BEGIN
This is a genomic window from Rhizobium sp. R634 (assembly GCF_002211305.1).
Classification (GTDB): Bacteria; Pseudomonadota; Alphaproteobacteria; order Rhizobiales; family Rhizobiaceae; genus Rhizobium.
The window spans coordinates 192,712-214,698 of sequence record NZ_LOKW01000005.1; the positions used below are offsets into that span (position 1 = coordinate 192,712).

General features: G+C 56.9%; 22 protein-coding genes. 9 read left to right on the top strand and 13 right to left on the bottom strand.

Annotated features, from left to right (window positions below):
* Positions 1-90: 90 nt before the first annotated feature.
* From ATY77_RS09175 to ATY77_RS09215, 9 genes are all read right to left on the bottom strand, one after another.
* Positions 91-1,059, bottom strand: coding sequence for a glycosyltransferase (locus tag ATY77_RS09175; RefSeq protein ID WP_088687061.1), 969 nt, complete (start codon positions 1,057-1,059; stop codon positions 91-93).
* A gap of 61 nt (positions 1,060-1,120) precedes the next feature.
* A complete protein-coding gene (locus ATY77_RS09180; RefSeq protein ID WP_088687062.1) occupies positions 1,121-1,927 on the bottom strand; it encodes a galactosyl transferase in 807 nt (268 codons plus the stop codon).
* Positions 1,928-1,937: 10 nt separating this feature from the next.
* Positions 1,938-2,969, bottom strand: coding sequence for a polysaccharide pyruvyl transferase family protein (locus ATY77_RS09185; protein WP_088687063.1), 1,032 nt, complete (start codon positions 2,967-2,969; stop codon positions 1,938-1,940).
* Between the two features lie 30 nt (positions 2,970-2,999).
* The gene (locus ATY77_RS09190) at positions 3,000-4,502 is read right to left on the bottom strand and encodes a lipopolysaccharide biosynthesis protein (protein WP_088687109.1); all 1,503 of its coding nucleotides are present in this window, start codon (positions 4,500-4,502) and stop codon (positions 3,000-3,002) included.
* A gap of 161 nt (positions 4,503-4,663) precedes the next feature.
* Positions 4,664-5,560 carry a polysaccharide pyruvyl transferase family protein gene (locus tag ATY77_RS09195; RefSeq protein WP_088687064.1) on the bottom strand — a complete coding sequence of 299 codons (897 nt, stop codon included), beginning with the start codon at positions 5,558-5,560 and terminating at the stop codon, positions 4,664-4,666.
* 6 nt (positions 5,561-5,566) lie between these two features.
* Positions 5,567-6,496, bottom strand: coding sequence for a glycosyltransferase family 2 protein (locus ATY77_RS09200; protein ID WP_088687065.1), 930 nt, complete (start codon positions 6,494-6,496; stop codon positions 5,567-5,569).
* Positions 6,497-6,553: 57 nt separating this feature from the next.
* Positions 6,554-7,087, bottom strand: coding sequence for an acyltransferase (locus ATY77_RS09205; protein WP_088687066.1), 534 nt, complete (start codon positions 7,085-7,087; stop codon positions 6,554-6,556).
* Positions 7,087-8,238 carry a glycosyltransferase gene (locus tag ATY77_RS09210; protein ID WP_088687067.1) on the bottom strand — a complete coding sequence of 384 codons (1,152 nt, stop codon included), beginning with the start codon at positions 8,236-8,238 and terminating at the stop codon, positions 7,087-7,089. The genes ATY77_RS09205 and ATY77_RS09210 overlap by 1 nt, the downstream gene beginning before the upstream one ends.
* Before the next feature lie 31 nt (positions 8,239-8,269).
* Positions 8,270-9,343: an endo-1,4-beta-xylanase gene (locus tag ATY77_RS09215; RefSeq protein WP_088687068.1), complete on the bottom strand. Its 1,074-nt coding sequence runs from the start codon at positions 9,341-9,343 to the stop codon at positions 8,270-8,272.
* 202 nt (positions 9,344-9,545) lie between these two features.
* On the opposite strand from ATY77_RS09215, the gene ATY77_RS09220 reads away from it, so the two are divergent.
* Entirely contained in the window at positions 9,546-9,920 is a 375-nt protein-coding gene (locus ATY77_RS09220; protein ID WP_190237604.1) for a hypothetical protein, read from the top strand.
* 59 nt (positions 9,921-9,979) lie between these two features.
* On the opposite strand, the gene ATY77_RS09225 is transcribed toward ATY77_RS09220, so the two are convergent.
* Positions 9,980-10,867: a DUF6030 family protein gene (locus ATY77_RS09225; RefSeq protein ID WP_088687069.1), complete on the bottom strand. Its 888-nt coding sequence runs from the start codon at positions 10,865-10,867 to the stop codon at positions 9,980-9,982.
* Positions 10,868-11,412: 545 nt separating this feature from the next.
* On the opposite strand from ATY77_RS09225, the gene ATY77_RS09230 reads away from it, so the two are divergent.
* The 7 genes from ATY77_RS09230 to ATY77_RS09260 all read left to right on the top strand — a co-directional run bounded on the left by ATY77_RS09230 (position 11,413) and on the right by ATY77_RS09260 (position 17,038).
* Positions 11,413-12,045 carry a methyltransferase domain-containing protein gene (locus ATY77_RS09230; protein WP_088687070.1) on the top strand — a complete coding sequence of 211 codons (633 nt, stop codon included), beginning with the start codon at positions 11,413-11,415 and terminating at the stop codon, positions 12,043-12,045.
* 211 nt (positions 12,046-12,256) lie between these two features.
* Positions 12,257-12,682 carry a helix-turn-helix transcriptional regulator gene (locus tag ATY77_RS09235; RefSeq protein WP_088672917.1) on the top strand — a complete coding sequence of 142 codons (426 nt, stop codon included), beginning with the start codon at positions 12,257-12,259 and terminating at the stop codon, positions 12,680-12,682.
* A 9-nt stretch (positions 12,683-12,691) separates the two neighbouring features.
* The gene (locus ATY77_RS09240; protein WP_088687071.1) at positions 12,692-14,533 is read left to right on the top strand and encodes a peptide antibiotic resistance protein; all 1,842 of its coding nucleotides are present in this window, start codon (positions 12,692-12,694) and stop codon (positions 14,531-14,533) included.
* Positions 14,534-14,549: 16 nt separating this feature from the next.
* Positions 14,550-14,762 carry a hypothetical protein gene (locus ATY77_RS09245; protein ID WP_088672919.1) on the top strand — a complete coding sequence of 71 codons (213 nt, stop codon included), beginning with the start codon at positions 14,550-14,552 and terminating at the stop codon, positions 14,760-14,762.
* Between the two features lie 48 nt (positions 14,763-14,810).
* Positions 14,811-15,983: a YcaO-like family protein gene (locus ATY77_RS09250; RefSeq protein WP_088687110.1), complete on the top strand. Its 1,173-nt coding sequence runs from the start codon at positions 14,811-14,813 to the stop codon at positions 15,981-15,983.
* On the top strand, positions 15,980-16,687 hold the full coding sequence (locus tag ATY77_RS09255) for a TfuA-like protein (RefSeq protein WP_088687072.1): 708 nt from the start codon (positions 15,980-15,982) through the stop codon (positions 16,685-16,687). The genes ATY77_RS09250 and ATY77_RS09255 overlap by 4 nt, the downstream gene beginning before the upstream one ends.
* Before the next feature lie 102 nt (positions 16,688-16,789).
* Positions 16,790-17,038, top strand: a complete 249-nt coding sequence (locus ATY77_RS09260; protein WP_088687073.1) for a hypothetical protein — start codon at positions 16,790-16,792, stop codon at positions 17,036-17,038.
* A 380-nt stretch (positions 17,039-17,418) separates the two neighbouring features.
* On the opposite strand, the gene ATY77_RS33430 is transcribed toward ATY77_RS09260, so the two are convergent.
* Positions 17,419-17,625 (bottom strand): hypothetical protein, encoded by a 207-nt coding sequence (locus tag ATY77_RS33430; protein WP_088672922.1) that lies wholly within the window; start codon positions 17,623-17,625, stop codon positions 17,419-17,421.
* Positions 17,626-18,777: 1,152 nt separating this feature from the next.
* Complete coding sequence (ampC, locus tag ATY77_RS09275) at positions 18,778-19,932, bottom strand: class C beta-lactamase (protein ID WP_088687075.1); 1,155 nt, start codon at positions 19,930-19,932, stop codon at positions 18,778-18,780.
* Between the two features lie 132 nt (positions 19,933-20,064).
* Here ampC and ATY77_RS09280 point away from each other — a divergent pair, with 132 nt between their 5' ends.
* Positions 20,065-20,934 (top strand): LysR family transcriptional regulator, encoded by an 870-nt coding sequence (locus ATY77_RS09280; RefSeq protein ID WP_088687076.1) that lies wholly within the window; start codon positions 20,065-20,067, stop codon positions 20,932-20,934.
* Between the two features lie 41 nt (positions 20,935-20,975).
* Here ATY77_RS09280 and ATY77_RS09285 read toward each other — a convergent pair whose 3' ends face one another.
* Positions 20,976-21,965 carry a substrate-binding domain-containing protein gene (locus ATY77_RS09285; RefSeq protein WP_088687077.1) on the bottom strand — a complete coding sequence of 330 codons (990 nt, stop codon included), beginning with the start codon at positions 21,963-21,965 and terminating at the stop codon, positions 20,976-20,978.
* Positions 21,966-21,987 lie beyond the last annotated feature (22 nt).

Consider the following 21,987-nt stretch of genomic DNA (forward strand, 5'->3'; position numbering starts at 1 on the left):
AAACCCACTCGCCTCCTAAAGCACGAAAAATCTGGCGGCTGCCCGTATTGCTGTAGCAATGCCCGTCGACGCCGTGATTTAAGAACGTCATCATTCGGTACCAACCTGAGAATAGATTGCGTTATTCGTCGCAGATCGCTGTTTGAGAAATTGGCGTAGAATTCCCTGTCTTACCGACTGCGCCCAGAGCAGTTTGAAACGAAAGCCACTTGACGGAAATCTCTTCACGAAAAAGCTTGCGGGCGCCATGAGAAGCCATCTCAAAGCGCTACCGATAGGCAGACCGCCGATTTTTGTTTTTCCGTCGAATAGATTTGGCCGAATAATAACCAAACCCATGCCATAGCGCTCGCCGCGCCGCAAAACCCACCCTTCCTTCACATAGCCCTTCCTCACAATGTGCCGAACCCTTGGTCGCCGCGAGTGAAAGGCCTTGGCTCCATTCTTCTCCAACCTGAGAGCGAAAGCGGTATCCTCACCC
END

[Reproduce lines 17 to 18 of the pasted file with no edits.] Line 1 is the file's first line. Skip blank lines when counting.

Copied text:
* 6 nt (positions 5,561-5,566) lie between these two features.
* Positions 5,567-6,496, bottom strand: coding sequence for a glycosyltransferase family 2 protein (locus ATY77_RS09200; protein ID WP_088687065.1), 930 nt, complete (start codon positions 6,494-6,496; stop codon positions 5,567-5,569).